Discover How To Identify This Common Infection In Your Dog!

Yeast infections are very common in pets – both dogs and cats. This type of fungal infection is created by an overgrowth of Malassezia species of yeast, which is always present on your dog’s body in their skin, ears and mucocutaneous areas. Dogs living in hot, humid environments tend to get more infections because the weather is prime condition for yeast to grow. When it starts to reproduce rapidly, it can spread to areas on the dog that it does not usually inhabit.

Not only do some dogs seem to get them quite easily, once they have it, it can be a long process to clear it up. One of the most important parts about treatment is early identification – the earlier you spot an infection the better.

Yeast Infections Can Be Almost Anywhere!

Dogs can get yeast infections practically anywhere! Common places, however, are the outer and inner ear (especially floppy breeds such as the Lab or Golden Retriever) and the paws.

How To Spot An Infection

There are several signs of yeast infections that you should know about. As mentioned, the sooner you detect one, the easier it will be to get rid of. Remember, yeast reproduces rapidly and spreads, so what starts out as a yeast infection in one spot can quickly become multiple infections if you don’t catch it quickly.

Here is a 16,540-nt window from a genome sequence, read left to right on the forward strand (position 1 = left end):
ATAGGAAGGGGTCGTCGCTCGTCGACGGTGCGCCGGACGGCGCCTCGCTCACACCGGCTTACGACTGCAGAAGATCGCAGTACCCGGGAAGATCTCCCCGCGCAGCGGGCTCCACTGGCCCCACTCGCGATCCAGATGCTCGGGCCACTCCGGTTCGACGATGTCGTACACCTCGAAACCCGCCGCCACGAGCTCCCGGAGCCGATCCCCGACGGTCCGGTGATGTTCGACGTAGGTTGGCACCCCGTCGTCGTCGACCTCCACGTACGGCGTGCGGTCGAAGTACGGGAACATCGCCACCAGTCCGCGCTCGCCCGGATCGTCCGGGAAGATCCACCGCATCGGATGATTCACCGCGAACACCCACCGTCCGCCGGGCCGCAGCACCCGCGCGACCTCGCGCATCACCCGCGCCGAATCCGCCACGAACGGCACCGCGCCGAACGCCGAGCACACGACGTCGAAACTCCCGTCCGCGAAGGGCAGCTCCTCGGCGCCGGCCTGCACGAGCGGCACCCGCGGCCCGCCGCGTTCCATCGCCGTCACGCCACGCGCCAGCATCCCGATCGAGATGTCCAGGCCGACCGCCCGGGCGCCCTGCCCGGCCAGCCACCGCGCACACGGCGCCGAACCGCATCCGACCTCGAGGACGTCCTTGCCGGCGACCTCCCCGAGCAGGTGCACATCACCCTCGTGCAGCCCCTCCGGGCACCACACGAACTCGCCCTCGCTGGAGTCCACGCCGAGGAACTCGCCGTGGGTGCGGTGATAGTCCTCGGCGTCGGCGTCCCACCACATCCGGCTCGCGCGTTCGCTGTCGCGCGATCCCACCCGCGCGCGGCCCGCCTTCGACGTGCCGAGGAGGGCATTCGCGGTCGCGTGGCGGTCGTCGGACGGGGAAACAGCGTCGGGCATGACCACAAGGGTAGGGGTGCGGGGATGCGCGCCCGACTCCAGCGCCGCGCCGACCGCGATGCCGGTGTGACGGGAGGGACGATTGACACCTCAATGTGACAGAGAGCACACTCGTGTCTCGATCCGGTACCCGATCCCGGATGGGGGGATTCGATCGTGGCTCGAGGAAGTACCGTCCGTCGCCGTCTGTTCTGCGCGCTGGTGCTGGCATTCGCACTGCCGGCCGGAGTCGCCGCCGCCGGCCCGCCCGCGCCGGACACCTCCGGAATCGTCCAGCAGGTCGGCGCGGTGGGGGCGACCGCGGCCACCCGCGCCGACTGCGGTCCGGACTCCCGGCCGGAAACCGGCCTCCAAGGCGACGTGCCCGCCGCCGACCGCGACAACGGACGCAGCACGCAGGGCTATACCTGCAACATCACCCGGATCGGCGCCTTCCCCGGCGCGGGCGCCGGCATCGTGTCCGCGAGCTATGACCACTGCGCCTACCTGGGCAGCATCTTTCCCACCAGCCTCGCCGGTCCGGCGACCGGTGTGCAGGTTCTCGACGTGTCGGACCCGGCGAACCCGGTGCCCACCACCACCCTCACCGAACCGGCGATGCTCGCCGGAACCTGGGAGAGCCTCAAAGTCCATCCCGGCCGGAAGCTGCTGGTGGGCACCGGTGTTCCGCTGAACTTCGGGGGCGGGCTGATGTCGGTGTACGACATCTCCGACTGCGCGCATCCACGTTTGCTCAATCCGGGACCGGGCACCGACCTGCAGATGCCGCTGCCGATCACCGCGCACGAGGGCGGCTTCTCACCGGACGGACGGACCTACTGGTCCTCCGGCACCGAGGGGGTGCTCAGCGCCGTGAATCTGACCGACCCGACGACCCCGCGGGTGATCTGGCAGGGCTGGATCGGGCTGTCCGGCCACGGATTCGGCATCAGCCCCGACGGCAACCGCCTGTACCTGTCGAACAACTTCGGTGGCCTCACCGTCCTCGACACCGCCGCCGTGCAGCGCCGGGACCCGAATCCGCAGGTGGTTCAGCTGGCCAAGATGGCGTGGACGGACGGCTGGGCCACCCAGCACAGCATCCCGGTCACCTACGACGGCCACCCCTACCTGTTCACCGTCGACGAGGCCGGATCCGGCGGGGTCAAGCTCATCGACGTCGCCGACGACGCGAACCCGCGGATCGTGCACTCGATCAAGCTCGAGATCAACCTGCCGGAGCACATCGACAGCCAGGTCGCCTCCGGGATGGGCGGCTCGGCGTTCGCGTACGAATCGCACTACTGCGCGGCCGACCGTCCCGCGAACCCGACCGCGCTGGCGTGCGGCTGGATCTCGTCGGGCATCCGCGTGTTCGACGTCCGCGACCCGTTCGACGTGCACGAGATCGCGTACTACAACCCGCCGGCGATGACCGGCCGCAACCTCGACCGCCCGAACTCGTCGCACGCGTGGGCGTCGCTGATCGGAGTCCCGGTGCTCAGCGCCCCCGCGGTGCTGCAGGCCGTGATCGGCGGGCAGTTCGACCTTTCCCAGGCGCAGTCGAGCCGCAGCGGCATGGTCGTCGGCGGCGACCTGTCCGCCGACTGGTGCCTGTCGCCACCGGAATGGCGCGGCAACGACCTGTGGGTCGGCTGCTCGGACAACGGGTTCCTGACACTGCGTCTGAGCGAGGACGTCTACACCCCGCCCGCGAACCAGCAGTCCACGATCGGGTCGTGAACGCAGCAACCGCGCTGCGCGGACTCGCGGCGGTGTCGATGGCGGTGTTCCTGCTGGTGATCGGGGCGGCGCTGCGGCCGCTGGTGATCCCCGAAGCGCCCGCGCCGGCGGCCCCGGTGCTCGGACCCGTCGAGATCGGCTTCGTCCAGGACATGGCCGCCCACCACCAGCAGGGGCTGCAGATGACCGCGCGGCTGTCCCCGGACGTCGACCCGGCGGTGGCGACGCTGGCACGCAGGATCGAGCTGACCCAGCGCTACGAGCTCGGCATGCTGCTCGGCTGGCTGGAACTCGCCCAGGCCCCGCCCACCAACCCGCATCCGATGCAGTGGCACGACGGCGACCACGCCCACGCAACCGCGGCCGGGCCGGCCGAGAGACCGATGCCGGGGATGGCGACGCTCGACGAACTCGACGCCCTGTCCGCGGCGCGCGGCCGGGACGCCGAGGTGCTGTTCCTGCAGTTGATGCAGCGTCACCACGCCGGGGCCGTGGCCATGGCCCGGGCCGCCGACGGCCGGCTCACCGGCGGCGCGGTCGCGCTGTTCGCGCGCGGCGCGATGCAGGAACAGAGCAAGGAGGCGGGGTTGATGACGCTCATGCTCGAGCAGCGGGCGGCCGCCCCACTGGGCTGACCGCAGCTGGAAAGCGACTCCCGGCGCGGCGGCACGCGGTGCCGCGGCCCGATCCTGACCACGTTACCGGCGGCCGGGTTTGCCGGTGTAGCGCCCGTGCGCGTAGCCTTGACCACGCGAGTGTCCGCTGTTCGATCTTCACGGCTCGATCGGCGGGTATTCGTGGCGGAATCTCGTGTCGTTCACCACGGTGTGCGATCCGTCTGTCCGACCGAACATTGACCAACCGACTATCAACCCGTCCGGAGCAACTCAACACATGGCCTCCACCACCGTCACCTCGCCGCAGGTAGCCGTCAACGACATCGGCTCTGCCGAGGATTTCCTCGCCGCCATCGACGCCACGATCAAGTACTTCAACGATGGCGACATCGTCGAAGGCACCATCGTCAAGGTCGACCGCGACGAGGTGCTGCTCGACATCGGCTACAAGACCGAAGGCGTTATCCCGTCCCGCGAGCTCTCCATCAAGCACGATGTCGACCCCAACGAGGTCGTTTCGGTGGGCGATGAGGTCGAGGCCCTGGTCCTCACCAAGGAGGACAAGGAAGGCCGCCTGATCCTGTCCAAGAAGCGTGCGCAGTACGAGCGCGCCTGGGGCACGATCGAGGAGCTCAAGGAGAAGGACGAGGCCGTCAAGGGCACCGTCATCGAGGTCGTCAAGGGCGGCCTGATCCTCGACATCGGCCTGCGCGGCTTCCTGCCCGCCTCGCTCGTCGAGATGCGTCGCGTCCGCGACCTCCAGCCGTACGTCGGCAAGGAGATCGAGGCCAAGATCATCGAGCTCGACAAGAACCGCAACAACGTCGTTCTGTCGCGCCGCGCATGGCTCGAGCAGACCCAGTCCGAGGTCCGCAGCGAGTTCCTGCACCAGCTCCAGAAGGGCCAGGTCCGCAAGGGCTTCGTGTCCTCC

Here are the signs to look for:

* Incessant itching. Don’t dismiss this as dry skin or fleas – yeast infections causes frantic, almost non-stop itchiness. Your dog will drive you crazy with it and it’s because the infection is driving him crazy.

* Incessant licking. Like the scratching, your dog won’t want to stop licking the stop that is the source of the infection. (The moisture from the licking often makes it worse.)

* Skin irritation/inflammation. The skin will be pinker than normal. The more your dog licks, the redder it will become as well. Check in and around the ears, between the paw pads and toes, nasal area, armpits, neck and anal area for redness and irritated skin.

* Hair loss

* Greasy coat

* Rancid smell from skin

As it gets worse, you may find sores, sticky discharge, and even yellowish green, smelly discharge.

What Could Be Causing the Yeast Overgrowth?